The casting of the Boss 351 block starts with a brand-new tooling. Over a century of experience pouring blocks was put into the design of these molds and the way they are poured. Critical elements to a high-quality, repeatable casting are the sand used, number of cores, keeping the molten iron moving, proper venting, quick cooling, and keeping areas thin enough to cool properly but thick enough to give the required strength. Ford Racing uses flow dynamics and analysis to help determine the best way to cast the block, with what end up and where to put the vents. Unique to their Boss blocks, Ford Racing uses a two-block mold that doubles productivity without hurting quality.
The Boss 351 block is a Siamese bore, meaning the cylinder walls are cast solid with no cooling passage between them for increased strength. Ford Racing has found that without the cross drilling on Siamese bore blocks, it was common to get hot spots near the deck from poor coolant flow. While this rarely results in a head gasket failure, they did see piston softness from the heat in their sealed circle track applications. They've also seen heat-related issues in street cars that have inadequate cooling systems. This is especially common in street rods where radiator space is at a minimum. A non-cross drilled version will be available shortly for those individuals who have an adequate cooling system and are seeking a larger bore. The drilled sections extend 5/8 inch below the deck surface.
Though two-bolt main caps are good and four-bolt mains are better, four-bolt splayed mains are the best. Unique to the Boss version, Ford Racing has angled the outer main drillings for two reasons. One is to change the clamping load from one direction to two. This gives the cap additional strength without adding material. The second reason is that the angle of the drilling puts the bolt in a meatier part of the block, which also increases its strength. Ford Racing left caps 1 and 5 as two-bolt mains for oil pan fit. While this may seem to compromise strength, drag racers running this same design in the Boss 302 are making north of 1,400 hp.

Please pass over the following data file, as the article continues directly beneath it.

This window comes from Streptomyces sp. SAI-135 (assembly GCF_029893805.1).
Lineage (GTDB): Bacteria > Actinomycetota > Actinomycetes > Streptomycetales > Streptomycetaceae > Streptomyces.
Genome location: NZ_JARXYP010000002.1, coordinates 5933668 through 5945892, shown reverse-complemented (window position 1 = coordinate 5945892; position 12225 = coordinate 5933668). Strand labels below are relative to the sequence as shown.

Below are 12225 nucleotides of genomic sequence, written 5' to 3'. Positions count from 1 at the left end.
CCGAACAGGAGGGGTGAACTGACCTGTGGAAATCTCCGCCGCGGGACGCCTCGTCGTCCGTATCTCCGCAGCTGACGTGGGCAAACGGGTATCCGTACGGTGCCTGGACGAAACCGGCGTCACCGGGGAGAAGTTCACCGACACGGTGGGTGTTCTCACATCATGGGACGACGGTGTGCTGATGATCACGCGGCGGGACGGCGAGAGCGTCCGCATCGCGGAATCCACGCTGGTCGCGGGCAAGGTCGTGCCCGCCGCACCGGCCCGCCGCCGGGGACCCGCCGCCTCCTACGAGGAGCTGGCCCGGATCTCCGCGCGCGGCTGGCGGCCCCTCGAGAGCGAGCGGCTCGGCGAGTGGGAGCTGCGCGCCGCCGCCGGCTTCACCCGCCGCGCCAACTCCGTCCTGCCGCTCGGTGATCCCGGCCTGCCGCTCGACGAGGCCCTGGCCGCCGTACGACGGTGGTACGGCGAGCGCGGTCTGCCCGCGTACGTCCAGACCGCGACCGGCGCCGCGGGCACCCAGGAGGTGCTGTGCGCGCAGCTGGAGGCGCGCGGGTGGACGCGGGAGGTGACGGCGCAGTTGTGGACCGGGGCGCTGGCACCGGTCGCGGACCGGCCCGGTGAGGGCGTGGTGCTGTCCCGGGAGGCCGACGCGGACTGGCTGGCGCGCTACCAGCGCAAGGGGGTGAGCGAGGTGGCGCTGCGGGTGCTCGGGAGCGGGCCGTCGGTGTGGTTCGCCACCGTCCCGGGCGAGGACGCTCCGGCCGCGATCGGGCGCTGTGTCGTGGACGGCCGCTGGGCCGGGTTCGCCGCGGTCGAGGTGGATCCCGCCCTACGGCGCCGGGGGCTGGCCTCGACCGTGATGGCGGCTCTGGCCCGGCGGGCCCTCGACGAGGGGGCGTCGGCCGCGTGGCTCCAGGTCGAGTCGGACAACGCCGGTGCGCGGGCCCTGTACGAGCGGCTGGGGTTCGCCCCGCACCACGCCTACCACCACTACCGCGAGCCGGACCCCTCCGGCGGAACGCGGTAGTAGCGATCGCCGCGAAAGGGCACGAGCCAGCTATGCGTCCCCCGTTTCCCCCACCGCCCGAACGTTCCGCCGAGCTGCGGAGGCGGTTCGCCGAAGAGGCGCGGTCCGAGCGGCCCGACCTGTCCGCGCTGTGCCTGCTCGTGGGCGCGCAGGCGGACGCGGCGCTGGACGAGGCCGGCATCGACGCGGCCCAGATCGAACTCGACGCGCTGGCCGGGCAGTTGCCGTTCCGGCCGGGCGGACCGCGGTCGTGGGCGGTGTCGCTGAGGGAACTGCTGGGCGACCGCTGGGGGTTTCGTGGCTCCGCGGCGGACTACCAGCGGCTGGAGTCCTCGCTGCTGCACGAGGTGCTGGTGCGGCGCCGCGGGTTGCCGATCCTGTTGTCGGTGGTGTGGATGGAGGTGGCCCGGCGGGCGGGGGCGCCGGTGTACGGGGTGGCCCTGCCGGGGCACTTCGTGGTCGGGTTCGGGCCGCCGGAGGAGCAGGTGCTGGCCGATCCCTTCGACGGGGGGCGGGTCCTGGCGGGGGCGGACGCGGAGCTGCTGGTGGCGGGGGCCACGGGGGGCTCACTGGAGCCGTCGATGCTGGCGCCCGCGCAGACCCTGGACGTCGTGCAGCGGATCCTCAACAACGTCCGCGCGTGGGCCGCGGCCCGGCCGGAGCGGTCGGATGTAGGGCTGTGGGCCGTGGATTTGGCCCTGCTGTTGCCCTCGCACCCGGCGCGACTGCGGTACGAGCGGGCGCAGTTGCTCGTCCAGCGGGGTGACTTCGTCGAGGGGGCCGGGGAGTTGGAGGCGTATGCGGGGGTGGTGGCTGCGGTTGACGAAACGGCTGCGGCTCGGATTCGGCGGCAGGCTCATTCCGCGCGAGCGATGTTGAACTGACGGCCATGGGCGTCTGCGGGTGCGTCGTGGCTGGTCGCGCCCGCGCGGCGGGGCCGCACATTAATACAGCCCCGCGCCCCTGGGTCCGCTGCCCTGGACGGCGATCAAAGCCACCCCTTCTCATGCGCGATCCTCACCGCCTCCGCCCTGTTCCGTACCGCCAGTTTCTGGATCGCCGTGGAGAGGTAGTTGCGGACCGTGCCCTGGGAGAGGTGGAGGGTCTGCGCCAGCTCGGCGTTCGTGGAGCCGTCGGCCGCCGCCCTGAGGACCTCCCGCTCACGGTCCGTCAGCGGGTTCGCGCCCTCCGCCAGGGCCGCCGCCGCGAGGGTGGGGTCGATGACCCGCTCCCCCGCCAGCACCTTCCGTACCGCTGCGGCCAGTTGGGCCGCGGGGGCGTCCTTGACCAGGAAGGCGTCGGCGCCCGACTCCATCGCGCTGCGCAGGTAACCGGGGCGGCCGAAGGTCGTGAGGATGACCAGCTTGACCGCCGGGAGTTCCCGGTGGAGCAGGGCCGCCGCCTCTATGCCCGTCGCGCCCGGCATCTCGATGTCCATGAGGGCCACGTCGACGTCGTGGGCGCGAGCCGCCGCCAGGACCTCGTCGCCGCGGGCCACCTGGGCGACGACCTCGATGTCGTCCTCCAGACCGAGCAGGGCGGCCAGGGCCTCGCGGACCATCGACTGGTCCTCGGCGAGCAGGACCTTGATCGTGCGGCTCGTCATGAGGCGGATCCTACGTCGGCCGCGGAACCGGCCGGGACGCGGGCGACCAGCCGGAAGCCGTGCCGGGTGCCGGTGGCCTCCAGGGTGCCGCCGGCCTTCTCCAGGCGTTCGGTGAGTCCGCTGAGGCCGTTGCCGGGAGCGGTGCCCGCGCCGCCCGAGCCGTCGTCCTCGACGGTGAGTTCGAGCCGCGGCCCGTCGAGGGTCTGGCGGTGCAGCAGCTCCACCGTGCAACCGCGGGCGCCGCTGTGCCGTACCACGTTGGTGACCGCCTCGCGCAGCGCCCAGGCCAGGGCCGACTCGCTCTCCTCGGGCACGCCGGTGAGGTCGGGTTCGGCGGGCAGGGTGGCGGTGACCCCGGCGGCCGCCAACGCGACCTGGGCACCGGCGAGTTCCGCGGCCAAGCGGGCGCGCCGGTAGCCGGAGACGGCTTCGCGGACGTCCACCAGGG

Screw-In Freeze Plugs
There are a couple of different reasons to use a screw-in plug instead of the typical factory press-in style. The first is that the screw-in style is much easier to service. For teardown and cleaning, this is crucial. Also, the aluminum Allen-head anodized plug looks the part on a race block. Ford Racing hasn't done any testing on this theory, but some claim the screw-in style increases the block strength. Ford Racing doesn't promise these results, but has found cases where tapered thread pipe plugs can stress the block and ultimately lead to failure. That's why they use straight-thread fittings sealed with an O-ring.
Oiling has been improved for this block dramatically. Most production blocks, and some aftermarket ones, feed the lifters solely from the rear. The new Boss 351 block feeds the lifters from the front and rear. Instead of the passages being tapped for pipe threads, they use -AN thread for O-rings to keep the load off of the block.
By The Numbers
|FORD RACING |
|Part number: ||M-6010 |
-BOSS35192 (9.2-inch deck)
-BOSS35195 (9.5-inch deck)
|Material: ||diesel-grade cast-iron (41,000 psi) |
|Bore: ||out of the box 3.990 to 3.995 |
for 4.000 to 4.125 finish
|Bore spacing: ||4.380-inch |
|Deck height: ||9.210 - 9.215-inch (9.2-inch deck), |
9.510 - 9.515 (9.5-inch deck)
|Cross drilled: ||siamesed bores with engineered |
cross drilling between bores
|Max stroke: ||4.000-inch (9.2-inch deck), |
4.250-inch (9.5-inch deck)
|Deck thickness: ||.500 - .560-inch |
|Head bolts: ||1/2-13, Yates-style head compatible |
|Main caps: ||four-bolt splayed, nodular cast-iron |
|Main bearing bore: ||2.9415 - 2.9425-inch |
|Cam bearing bore: ||2.2032 - 2.2052-inch |
|Lifter bore: ||.8753 - .8768 |
|Oiling: ||wet sump, block-mounted filter |
|Freeze/core plugs: ||threaded aluminum |
|Rear main: ||one-piece |
|Weight: ||195 pounds (9.2-inch deck), |
205 pounds (9.5-inch deck)
|Max displm ||427 ci (9.2-inch deck), |
454 ci (9.5-inch deck)
|Price: ||$1,999 MSRP |